Bebop and bel canto in Charlie Parker's Yardbird
The famous riffs of saxophonist Charlie Parker aren’t so distant from the roots of Western classical music tradition.
Parker -- known by nicknames including “Bird” and “Yardbird” -- expanded on traditional jazz ensembles and enjoyed adding orchestral instruments including strings, harp and oboe. One of his recordings lifts a bassoon line from Igor Stravinsky’s The Rite of Spring, and he reportedly yearned to study with Nadia Boulanger, the teacher of Copland and Bernstein.
Born in Kansas City in 1920, Parker drew inspiration from the music of George Gershwin, Béla Bartók, Jacques Ibert, Fats Waller and Paul Hindemith. He collaborated extensively with Dizzy Gillespie and Miles Davis, who later said, “You can tell the history of jazz in four words: Louis Armstrong -- Charlie Parker.”
Parker gained fame by challenging accepted harmonies and rhythms, ingeniously devising new melodies and developing the new sound of bebop with syncopation and complexity. “Essentially what Parker did with jazz is what Wagner did with classical music,” says Joshua Borths, Director of Opera and Musical Theater at Capital University, who studied Charlie Parker’s Yardbird extensively. “He figured out a way to harmonize that created more options than were originally thought. He liberated it.”
“He began stacking swing music’s relatively simple chords with extra notes on top,” says poet-playwright Bridgette Wimberly, “and then using the additions instead of the core notes as the basis for improvising.”
Wimberly wrote the text of Charlie Parker's Yardbird, Arizona Opera’s next production (Nov. 9-11 at Phoenix’s Herberger Theater Center; Nov. 17-18 at Tucson’s Temple of Music and Art), working with saxophonist and composer Daniel Schnyder (pronounced SCHNEE-der).
“While I wanted the opera to be about Parker’s real life, I did not want it to be a typical biography,” Wimberly explains. “I searched for those private stories that helped us understand him as son, husband, musician and man.”
As she worked with Schnyder on Charlie Parker’s Yardbird for two years, says Wimberly, “we wanted to explore this king of improvisation’s creative process, but also his heroin addiction, his unrequited dreams, issues of racism, of segregation, of forgiveness and broken hearts as well as his place in history.”
The librettist considered Parker’s struggles with depression, multiple suicide attempts, brushes with the law and stints in mental hospitals along with her own uncle’s history with the musician. Charlie Parker’s Yardbird also gives a glimpse of the important women in Parker’s life, including those to whom he was married, one who was his patroness, and his mother Addie.
The vignettes of Charlie Parker’s Yardbird take place in the six-hour afterlife limbo immediately following Parker’s death as his body lies in a morgue and his spirit lingers to revisit the path of his life. Although he died at 34, Parker’s long-term use of heroin and alcohol contributed to his body being misidentified as 20 years older by the coroner.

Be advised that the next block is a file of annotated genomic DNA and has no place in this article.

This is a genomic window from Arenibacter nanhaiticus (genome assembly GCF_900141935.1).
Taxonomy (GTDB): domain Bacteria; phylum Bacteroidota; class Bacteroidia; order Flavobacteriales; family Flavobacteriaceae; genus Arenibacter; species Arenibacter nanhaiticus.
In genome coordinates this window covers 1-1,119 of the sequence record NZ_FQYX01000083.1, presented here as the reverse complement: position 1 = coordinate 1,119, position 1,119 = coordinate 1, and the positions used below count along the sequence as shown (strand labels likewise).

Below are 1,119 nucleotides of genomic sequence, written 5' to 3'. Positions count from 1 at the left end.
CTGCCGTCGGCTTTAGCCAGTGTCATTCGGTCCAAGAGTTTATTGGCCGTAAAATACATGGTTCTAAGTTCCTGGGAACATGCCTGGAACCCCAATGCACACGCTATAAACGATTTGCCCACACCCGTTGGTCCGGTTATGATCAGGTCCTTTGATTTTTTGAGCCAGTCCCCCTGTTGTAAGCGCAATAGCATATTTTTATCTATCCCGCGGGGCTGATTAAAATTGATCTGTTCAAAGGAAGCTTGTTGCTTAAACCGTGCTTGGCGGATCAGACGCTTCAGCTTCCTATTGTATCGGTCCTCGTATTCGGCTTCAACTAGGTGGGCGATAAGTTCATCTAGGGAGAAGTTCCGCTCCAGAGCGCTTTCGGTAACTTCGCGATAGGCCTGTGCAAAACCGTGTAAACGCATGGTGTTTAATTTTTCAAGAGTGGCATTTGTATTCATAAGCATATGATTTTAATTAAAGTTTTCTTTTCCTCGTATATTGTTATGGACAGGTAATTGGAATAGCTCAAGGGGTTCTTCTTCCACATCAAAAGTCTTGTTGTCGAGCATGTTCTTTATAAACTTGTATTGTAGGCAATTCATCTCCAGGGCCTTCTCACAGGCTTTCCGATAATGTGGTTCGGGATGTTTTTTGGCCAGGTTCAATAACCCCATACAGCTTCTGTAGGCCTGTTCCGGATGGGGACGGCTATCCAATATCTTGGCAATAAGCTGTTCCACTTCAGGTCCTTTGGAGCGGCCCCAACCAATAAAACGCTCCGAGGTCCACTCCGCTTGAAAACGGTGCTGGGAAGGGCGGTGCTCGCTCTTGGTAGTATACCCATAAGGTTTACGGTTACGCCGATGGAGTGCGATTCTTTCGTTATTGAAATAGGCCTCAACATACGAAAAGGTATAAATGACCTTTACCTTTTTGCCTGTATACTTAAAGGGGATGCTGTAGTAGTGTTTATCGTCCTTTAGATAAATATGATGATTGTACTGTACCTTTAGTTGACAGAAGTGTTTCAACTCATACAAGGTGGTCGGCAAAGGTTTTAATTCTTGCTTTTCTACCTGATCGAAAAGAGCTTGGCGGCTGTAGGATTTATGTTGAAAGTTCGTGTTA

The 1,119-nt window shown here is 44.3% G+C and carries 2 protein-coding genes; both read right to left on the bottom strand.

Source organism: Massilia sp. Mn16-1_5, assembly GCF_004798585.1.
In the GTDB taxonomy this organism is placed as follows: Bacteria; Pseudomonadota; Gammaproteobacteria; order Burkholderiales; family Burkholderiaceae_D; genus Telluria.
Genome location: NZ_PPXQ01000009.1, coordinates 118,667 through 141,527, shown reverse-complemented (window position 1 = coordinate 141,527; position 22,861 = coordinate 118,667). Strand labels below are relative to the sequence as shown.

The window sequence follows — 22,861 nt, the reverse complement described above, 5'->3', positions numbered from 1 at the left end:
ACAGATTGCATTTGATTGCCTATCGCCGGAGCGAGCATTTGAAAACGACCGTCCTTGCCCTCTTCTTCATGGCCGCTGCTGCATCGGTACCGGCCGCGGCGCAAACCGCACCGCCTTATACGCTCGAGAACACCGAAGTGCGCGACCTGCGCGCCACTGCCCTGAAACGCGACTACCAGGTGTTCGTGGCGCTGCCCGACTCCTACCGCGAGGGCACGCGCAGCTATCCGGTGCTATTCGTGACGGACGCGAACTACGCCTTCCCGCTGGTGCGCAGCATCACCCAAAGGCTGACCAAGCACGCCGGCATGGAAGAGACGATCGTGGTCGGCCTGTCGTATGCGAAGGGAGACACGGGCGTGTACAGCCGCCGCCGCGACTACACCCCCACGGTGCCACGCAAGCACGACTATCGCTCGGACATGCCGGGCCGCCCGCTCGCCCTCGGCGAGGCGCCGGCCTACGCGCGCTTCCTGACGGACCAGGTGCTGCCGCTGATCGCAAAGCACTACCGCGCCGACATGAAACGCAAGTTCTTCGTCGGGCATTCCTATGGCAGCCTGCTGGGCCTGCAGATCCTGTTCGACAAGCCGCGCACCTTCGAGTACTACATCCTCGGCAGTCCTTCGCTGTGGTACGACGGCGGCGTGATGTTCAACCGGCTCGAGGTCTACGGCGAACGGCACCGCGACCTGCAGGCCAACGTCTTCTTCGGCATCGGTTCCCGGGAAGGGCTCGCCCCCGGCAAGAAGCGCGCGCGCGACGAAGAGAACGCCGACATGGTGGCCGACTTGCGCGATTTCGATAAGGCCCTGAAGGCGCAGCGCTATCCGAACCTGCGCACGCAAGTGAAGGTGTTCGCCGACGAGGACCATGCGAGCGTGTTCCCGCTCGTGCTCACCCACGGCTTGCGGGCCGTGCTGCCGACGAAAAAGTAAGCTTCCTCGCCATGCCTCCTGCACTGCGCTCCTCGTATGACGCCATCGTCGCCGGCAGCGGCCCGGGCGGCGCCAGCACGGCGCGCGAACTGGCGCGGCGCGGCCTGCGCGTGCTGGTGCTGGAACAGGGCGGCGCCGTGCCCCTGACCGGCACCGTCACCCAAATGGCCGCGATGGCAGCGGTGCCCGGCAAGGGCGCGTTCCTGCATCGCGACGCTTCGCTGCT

Rather than dropping Parker’s music directly into his score, Schnyder uses motifs throughout the opera. Parker’s saxophone riffs appear in Charlie Parker’s Yardbird in the form of scatting from tenors Joshua Stewart and Martin Bakari, who share the title role. Both Stewart and Bakari have headlined in previous productions of Charlie Parker’s Yardbird.
Borths, who directed Arizona Opera’s The Barber of Seville, Florencia en el Amazonas and Rusalka, compares Schnyder’s take on Parker’s music to bel canto, the Italian operatic style of Donizetti, Bellini, Rossini and their contemporaries. “Taking these licks, written out just like the cadenzas of the great bel canto operas -- what happens if you throw in a blues note instead?”
“The composer will take cells or a series of notes that Parker is famous for, and use them as the beginning of his melody to unfold with the orchestration,” says Borths. “It really is a jazz opera hybrid -- a coming together of the two forms and celebrating their commonality.”
“I think it’s the continuation of a tradition that’s been a bedrock of American opera,” he adds. “Besides the different compositional styles it’s in the tradition of Porgy and Bess. It seems like jazz opera is kind of a novelty but it’s really not -- it goes all the way back to Tremonisha by Scott Joplin, a ragtime opera from the early 20th century.”
Sung in English with English supertitles, Yardbird runs for 90 minutes. Don’t miss Arizona Opera’s performances, and dig deeper with jazz scholar Phil Schaap’s archived “Bird Flight” radio shows chronicling the music of Charlie Parker.
Katrina Becker has written for Opera Magazine (UK), Downtown Phoenix Journal, Phoenix Chorale, Scottsdale Center for the Performing Arts and AZ-Lifestyle magazine. She has worked for The Phoenix Symphony, all-classical 89.5 KBAQ and the University of Arizona, and teaches and performs as a violinist.